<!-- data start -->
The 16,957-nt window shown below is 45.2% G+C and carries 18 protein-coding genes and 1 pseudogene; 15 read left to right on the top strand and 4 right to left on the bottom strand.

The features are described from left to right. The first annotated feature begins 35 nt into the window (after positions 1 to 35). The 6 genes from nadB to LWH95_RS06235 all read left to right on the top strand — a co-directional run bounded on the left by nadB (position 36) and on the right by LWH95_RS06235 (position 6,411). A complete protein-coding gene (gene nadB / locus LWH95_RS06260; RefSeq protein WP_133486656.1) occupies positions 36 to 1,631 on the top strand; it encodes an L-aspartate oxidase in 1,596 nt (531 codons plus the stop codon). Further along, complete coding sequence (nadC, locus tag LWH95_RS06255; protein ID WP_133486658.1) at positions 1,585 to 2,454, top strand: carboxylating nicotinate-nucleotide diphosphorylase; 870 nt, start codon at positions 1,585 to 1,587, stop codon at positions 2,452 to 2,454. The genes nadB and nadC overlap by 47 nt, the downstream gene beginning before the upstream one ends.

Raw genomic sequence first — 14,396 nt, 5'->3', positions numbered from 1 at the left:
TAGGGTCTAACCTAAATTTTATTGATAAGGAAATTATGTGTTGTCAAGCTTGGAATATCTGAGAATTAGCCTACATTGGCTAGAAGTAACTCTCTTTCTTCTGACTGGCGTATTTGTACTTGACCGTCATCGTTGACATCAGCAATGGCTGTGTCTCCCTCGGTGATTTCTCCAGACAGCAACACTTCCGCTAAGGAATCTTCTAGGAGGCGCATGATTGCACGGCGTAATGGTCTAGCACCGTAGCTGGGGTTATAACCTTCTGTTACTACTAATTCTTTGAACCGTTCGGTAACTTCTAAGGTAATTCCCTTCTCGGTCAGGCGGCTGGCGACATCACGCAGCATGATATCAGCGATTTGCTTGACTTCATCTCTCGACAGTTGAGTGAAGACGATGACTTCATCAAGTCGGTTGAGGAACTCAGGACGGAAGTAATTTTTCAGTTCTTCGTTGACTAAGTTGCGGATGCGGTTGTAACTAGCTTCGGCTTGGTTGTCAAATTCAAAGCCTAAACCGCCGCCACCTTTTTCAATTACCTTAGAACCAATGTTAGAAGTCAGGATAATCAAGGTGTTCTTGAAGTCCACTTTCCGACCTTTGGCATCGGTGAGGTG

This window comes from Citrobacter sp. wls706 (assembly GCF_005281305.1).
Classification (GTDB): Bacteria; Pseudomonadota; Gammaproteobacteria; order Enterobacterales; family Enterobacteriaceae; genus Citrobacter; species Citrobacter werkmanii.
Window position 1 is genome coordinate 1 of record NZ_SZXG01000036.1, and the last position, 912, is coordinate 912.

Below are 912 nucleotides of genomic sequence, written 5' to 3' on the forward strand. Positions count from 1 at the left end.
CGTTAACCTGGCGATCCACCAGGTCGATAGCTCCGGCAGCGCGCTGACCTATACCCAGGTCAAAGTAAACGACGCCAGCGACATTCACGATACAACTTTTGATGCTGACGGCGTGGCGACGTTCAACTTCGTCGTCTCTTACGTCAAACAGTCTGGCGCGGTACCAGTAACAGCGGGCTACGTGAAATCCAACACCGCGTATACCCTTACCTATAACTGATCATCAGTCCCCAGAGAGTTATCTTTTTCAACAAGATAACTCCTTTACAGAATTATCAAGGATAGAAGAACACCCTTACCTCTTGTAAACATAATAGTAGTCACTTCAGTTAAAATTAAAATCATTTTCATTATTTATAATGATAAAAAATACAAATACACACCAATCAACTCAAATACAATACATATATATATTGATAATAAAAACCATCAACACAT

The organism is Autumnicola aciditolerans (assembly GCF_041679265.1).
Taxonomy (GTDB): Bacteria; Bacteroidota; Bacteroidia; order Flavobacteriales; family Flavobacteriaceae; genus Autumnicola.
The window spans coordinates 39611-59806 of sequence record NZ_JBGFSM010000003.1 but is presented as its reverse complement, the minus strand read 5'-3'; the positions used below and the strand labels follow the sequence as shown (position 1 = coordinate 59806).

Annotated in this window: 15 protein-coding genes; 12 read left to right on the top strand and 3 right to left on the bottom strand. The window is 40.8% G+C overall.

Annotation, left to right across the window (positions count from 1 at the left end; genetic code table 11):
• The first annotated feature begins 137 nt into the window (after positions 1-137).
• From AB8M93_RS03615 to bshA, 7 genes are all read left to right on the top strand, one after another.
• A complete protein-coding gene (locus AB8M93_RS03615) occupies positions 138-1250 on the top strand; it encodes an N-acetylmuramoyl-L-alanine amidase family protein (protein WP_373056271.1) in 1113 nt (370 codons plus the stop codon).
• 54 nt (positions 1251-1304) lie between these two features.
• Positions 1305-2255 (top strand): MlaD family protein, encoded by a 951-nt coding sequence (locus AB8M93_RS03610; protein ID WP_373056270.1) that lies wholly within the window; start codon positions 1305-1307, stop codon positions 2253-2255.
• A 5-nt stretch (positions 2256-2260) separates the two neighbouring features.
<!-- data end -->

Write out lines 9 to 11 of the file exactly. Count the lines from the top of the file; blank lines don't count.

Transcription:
CGTTAACCTGGCGATCCACCAGGTCGATAGCTCCGGCAGCGCGCTGACCTATACCCAGGTCAAAGTAAACGACGCCAGCGACATTCACGATACAACTTTTGATGCTGACGGCGTGGCGACGTTCAACTTCGTCGTCTCTTACGTCAAACAGTCTGGCGCGGTACCAGTAACAGCGGGCTACGTGAAATCCAACACCGCGTATACCCTTACCTATAACTGATCATCAGTCCCCAGAGAGTTATCTTTTTCAACAAGATAACTCCTTTACAGAATTATCAAGGATAGAAGAACACCCTTACCTCTTGTAAACATAATAGTAGTCACTTCAGTTAAAATTAAAATCATTTTCATTATTTATAATGATAAAAAATACAAATACACACCAATCAACTCAAATACAATACATATATATATTGATAATAAAAACCATCAACACAT

The organism is Autumnicola aciditolerans (assembly GCF_041679265.1).
Taxonomy (GTDB): Bacteria; Bacteroidota; Bacteroidia; order Flavobacteriales; family Flavobacteriaceae; genus Autumnicola.